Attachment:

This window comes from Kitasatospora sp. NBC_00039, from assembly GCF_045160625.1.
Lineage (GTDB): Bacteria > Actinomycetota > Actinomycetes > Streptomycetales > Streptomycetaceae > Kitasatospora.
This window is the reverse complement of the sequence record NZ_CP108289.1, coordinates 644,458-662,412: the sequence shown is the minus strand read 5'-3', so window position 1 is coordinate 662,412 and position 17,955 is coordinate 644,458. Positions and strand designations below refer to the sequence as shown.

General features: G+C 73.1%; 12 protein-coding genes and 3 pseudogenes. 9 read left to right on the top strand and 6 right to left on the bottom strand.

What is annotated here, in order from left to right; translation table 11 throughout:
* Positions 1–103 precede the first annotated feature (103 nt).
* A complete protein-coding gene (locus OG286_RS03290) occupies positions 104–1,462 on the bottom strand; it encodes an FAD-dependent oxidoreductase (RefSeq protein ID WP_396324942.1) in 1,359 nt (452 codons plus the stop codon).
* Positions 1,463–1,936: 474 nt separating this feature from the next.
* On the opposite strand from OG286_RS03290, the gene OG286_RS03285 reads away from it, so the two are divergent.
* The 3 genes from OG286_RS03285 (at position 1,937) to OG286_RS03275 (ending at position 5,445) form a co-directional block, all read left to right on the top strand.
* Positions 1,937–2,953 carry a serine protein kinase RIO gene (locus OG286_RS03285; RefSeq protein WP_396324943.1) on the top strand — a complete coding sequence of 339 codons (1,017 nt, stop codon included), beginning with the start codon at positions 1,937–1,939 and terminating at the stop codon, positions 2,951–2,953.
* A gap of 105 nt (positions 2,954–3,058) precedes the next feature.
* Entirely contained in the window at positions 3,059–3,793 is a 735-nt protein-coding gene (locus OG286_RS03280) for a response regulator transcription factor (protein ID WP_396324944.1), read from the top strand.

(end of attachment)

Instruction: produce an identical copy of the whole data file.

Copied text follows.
This window comes from Kitasatospora sp. NBC_00039, from assembly GCF_045160625.1.
Lineage (GTDB): Bacteria > Actinomycetota > Actinomycetes > Streptomycetales > Streptomycetaceae > Kitasatospora.
This window is the reverse complement of the sequence record NZ_CP108289.1, coordinates 644,458-662,412: the sequence shown is the minus strand read 5'-3', so window position 1 is coordinate 662,412 and position 17,955 is coordinate 644,458. Positions and strand designations below refer to the sequence as shown.

General features: G+C 73.1%; 12 protein-coding genes and 3 pseudogenes. 9 read left to right on the top strand and 6 right to left on the bottom strand.

What is annotated here, in order from left to right; translation table 11 throughout:
* Positions 1–103 precede the first annotated feature (103 nt).
* A complete protein-coding gene (locus OG286_RS03290) occupies positions 104–1,462 on the bottom strand; it encodes an FAD-dependent oxidoreductase (RefSeq protein ID WP_396324942.1) in 1,359 nt (452 codons plus the stop codon).
* Positions 1,463–1,936: 474 nt separating this feature from the next.
* On the opposite strand from OG286_RS03290, the gene OG286_RS03285 reads away from it, so the two are divergent.
* The 3 genes from OG286_RS03285 (at position 1,937) to OG286_RS03275 (ending at position 5,445) form a co-directional block, all read left to right on the top strand.
* Positions 1,937–2,953 carry a serine protein kinase RIO gene (locus OG286_RS03285; RefSeq protein WP_396324943.1) on the top strand — a complete coding sequence of 339 codons (1,017 nt, stop codon included), beginning with the start codon at positions 1,937–1,939 and terminating at the stop codon, positions 2,951–2,953.
* A gap of 105 nt (positions 2,954–3,058) precedes the next feature.
* Entirely contained in the window at positions 3,059–3,793 is a 735-nt protein-coding gene (locus OG286_RS03280) for a response regulator transcription factor (protein ID WP_396324944.1), read from the top strand.